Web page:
Blog Post

between-child-and-parentby Haim G. Ginott; Revised and Updated by Alice Ginott and H. Wallace Goddard (Three Rivers Press 2003)

This book was first published in 1965, had multiple editions and sold millions of copies. All for good reason, as Dr. Ginott wrote the quintessential book of Positive Parenting. A beautifully written, moving book about the transformative power of communicating with respect, compassion and authenticity despite any circumstances.

He is urging the parents to become skilled on using the words recognizing that in real life situations we tend to respond with language, expressions, words that have the potential to hurt deeply. As parents, we often fall in the trap of relying excessively on criticism to modify behavior. Something is not done adequately and critical, corrective, at times sarcastic and belittling words tend to surface. Dr. Ginott suggests that preferable …

“It is a language that is protective of feelings, not critical of behavior”

Parent-Child Conversations

Parent-Child Conversations often go by a code that is different than adult conversations. Often what a child seems to say is different than what he means to say. If we do not recognize this, our words as parents will be ineffective or, worse, damaging.

The temptation is to respond to the child’s words or to child’s behavior but it is better to the child’s emotion. The more puzzling or frustrating the behavior is, the more we need to avoid focusing primarily on it. Instead we need to guess what are the feelings the child seems to have and reflect them back to the child. The correct response is to acknowledge the feelings and the complaint even if we consider the situation unimportant, minor or we plainly disagree with the child.

The idea is not to agree with the child but to acknowledge the child.  That is perceptions, feelings, wishes, opinions, experience etc. Especially if I disagree with the behavior, in order to have a reasonable chance at changing the behavior I need to acknowledge the underlying feeling, give the child the right to have the emotions and the beliefs he seems to have and only after that to display any sign of challenge or correction.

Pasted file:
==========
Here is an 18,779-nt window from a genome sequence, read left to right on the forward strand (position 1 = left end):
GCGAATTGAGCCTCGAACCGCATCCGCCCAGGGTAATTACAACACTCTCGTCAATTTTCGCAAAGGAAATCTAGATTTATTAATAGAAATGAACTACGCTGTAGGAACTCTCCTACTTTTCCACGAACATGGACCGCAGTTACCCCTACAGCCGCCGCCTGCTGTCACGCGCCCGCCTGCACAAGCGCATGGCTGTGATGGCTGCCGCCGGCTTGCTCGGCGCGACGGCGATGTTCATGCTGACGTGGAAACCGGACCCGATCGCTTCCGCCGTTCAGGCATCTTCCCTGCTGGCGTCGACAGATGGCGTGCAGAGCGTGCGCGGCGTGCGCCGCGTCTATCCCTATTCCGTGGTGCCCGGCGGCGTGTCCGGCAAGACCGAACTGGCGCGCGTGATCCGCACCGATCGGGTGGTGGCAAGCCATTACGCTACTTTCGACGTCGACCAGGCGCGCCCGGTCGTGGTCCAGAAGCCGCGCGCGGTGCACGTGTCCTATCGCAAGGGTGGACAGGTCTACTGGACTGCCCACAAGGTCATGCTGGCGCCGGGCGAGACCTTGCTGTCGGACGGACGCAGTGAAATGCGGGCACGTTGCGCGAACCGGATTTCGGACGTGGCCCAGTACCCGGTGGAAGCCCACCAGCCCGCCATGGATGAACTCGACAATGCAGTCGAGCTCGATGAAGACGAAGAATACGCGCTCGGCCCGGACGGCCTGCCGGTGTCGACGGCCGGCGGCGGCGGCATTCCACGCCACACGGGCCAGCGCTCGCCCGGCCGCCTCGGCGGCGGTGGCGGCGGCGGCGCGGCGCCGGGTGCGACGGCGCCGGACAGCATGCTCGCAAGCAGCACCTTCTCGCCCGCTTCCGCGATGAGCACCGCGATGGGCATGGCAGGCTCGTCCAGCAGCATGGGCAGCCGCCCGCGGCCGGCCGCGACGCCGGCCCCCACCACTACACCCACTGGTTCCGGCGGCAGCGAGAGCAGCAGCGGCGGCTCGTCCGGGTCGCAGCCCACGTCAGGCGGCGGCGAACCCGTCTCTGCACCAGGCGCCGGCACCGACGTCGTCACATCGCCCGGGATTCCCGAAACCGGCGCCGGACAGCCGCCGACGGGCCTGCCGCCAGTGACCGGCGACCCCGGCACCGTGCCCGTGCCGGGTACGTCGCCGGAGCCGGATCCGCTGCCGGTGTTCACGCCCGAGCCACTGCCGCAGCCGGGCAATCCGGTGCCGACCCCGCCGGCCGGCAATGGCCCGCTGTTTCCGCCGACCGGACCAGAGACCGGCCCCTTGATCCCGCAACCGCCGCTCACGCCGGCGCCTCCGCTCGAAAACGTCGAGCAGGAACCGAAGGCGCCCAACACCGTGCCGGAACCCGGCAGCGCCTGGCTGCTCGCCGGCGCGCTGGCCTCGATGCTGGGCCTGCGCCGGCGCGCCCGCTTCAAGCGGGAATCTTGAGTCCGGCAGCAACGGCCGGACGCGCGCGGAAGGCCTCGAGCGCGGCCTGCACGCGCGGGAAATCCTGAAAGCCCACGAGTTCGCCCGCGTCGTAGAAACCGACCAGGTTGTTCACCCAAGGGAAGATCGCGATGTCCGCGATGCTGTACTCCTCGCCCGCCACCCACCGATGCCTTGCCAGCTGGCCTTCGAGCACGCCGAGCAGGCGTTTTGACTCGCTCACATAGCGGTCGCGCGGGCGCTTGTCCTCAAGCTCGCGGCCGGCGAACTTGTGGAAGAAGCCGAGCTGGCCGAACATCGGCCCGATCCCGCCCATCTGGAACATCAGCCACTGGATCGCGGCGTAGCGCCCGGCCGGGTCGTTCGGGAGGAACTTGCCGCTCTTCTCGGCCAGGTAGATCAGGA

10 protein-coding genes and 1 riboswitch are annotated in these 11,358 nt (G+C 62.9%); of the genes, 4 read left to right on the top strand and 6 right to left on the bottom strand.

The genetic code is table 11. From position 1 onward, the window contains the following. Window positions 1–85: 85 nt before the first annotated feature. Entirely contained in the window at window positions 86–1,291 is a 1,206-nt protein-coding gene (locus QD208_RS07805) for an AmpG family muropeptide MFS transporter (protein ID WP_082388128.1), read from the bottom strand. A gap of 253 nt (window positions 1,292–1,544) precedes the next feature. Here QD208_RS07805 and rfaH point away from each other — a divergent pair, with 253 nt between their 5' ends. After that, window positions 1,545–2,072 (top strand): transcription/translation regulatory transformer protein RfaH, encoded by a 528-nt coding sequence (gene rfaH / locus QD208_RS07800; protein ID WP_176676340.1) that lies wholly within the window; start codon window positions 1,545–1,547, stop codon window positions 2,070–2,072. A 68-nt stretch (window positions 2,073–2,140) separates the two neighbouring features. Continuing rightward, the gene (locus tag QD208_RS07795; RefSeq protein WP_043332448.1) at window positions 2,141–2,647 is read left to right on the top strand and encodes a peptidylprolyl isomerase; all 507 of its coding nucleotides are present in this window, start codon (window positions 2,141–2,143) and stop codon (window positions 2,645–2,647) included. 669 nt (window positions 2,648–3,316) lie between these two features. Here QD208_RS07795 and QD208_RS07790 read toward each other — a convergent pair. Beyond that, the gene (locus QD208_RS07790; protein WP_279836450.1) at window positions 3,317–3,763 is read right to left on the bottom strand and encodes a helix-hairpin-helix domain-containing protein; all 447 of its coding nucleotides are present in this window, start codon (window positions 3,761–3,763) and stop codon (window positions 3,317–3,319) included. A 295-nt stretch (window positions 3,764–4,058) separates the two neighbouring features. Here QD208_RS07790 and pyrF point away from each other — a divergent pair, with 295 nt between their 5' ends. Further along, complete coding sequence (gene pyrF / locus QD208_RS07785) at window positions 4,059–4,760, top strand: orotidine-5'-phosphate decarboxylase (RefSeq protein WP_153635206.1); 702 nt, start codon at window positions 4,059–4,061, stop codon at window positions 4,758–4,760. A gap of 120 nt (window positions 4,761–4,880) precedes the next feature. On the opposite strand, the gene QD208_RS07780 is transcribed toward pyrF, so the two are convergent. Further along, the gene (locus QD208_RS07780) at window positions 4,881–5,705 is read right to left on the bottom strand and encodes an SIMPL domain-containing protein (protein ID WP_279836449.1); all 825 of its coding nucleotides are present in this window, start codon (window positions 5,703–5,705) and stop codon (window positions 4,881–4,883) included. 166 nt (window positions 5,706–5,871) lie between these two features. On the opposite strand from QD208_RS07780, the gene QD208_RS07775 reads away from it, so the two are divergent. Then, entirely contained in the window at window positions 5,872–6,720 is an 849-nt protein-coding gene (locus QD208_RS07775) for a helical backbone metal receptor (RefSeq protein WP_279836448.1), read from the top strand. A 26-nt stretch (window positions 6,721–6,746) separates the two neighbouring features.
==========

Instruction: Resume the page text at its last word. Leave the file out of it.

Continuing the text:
Examples:

“You miss your friend already.”

“It is really hard to be apart when you are used to being together”

“You are disappointed. You were looking forward to….”

“I see an angry boy. In fact, I see a very angry boy”

 

Often the behaviors get to be more and more problematic over months and years exactly because the underlying feelings and beliefs have not been acknowledged. Possibly, no effort to change them would have been necessary if the proper validation and mirroring were provided.

I used here two words that may be important to explain and to some extent they can be used interchangeably. Validation essentially means to acknowledge the other one’s position. Again not necessarily agreeing with it. In order to be able to do that I need to “put myself in the other one’s shoes” (empathize) and to be curious about them.

Mirroring is a term describing a person’s reaction to another individual’s display of emotion. The mirroring of another person’s emotion can be helpful or unhelpful. For example, I may respond to someone’s anger with irritation (unhelpful) or with calm and validation (helpful). Or to someone’s sadness with annoyance (unhelpful) or with compassion (helpful). The helpful form of mirroring is technically called marked mirroring.

Parent-child dialogues can be quite frustrating.

Example:

“Where did you go?”

“Out”

“What did you do?”

“Nothing”

Sounds familiar?

“Children often resist dialogues with parents. They resent being preached to, talked at, and criticized. They feel that parents talk too much”

“When children are in the midst of strong emotions, they cannot listen to anyone. They cannot accept advice or consolation or constructive criticism. They want us to understand what is going on inside them, what they are feeling at that particular moment. Furthermore, they want to be understood without having to disclose fully what they are experiencing. It is a game in which they reveal only a little of what they feel. We have to guess the rest.”